• "How to Make Library eBooks More Visible"* (GoodEReader) - Simple suggestions for promoting your ebook collection.
  • "Mousercise!"*  (IFLS) - A link to Mousercise, an online exercise to increase familiarity with using a computer mouse, and an excerpt from an interview about technology training with Mousercise founder, Chris Rippel.
  • "Use Bing to find Public Domain Images"*  (Free Technology for Teachers) - Need pictures? It's easy to find public domain images using Bing. When did you last use one of these?
  • "Reference Question of the Week - 7/14/2013" (Swiss Army Librarian)  How do you answer the reference question, "Where can I find a pay phone in town?" Crowdsource it using social media!

*Thanks to IFLS and Sites and Soundbytes for pointing out these great resources!

Problem Steps Recorder

Windows 7 has a nice feature called the Problem Steps Recorder.  It can help you demonstrate a problem you are experiencing with a computer.  When you are done, you will have a nice document that lists all the steps you took and corresponding screen captures.  It's pretty easy to use.

  1. Click Start button MP900439352
  2. Click Run
  3. Enter psr
  4. Click OK
  5. Click Start Record
  6. Do whatever it is you want to record
  7. Click Stop Record when you're done
  8. Click Save

The folks at Microsoft were nice enough to make a screencast about this tool.

Google Maps street view to become “broom view”?

Since 2007, Google has offered users the “street view” of numerous locations around the world and they’ve used their camera mounted cars to add more locations around the world since then.  Last month, Google left their cars and the rest of the muggle world behind and added Diagon Alley to their street view.  Alright, so they actually didn’t use camera mounted brooms, it’s actually the Diagon Alley set from the Warner Bros. Studio in London.  The view is clear enough that you can actually read some of the titles off the books in Flourish & Blotts bookstore.

Starting last year though, Google did actually leave the road and started getting images from a backpack mounted camera to take pictures of places not reachable by their cars.  They’ve been taking pictures of the Grand Canyon and are working on getting images from a number of places in Hawaii.  They’re also going to let other organizations borrow the backpack, called the Trekker, to take pictures to contribute to Google Maps.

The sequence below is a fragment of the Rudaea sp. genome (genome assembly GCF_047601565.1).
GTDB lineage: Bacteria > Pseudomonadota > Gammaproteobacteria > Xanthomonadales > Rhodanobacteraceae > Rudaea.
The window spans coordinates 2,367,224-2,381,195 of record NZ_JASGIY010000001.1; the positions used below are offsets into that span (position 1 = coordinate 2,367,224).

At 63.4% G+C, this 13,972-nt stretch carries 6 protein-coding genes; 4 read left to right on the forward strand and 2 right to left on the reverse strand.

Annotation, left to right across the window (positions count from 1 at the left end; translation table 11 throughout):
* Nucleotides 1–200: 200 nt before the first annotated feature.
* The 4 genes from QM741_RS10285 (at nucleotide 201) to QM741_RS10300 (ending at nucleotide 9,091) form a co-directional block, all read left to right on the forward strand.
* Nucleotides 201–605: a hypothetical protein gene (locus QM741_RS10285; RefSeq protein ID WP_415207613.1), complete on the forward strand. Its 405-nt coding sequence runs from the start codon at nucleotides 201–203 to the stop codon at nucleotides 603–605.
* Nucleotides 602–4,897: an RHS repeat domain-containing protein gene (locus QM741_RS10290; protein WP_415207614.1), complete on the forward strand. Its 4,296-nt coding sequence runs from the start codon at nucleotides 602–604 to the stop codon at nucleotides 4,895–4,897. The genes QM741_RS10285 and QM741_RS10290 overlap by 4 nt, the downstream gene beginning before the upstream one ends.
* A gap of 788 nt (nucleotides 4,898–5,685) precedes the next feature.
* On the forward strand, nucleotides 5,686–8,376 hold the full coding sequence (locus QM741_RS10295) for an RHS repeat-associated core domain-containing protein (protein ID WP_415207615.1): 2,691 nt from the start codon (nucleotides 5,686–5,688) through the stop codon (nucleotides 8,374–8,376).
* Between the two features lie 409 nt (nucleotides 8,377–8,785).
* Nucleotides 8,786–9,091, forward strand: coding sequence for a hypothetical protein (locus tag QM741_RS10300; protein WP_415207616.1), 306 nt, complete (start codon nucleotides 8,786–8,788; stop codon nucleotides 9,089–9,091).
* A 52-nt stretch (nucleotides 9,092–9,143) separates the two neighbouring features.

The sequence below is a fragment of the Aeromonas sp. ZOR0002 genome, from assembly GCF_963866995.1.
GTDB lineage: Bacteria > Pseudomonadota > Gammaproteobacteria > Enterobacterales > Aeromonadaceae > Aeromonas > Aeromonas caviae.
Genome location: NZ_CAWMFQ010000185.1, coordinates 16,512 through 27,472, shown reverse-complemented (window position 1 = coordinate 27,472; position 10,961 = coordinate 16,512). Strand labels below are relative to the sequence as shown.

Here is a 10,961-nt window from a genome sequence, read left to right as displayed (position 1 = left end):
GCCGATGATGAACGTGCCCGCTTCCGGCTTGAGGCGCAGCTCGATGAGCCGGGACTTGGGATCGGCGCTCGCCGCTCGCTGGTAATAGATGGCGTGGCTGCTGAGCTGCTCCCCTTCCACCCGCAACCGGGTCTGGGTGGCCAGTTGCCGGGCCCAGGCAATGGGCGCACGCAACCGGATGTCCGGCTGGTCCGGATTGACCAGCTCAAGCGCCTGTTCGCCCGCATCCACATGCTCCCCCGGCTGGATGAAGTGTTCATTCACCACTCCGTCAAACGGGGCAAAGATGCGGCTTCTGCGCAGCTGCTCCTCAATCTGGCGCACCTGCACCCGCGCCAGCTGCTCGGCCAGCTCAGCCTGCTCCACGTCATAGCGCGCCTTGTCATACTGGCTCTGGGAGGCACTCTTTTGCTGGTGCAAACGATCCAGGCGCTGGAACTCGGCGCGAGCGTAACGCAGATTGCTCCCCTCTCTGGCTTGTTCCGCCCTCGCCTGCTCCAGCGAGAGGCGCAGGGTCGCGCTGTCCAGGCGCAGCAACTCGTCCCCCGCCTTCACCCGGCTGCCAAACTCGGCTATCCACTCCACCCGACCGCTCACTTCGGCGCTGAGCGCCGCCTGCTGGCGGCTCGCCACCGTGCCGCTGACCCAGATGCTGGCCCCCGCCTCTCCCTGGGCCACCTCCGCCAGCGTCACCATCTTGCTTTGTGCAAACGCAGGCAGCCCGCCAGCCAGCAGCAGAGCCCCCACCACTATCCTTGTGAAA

Help redesign the BadgerLink website

[ BadgerLink logo ]Give a little of your time before July 15 for a better BadgerLink website later. The BadgerLink Team is in the process of redesigning the BadgerLink website and seeking feedback from public librarians. All you have to do is complete a survey to offer your feedback on a set of mockups of the new design.

Don't answer the survey questions based off the existing BadgerLink website—they want to hear your thoughts and suggestions on the mockups to help find flaws in the new design's layout and navigation. The survey will remain open until July 15th, so now is the time to weigh in!

Not sure what BadgerLink is? BadgerLink provides access to credible online information resources for Wisconsin residents.

Google Indoor Maps

Food court and restrooms at East Towne MallHave you noticed Google Maps offers indoor floor plans of some of the more popular buildings around the world. I discovered this while playing around with Google Maps and noticed the local shopping mall by our office showed the layout with all the stores. When you're in “Map” mode rather than “Satellite mode”of Google Maps keep zooming in on a building, if it's part of Indoor Maps it will show you the floor plan of the building you're in or looking at. This also works if you happen to be using the Google Maps app built in on your smartphone.

My favorite feature if you happen to be looking at your smartphone while in a building that's part of this is that is shows you where the restrooms are.

Clipping Magic

2013_03_22_pacoLet's say you want to easily eliminate the background around an object in an image... and you don't know Photoshop or Gimp.

Clipping Magic* lets you do this using 3 simple steps:

1.  Upload the image

2.  Mark the object/foreground green, and mark the background red.

3.  Download or share your result

KittyAs they note on the Clipping Magic page, faint/non-existent boundaries will lead to a bad result, so Kitty with all his fuzzy cat hair may not have been the best example... but I can say that the process was quick and painless!


* Clipping Magic is currently free while it is an alpha, with an option to sign up for freebies once the service comes out of alpha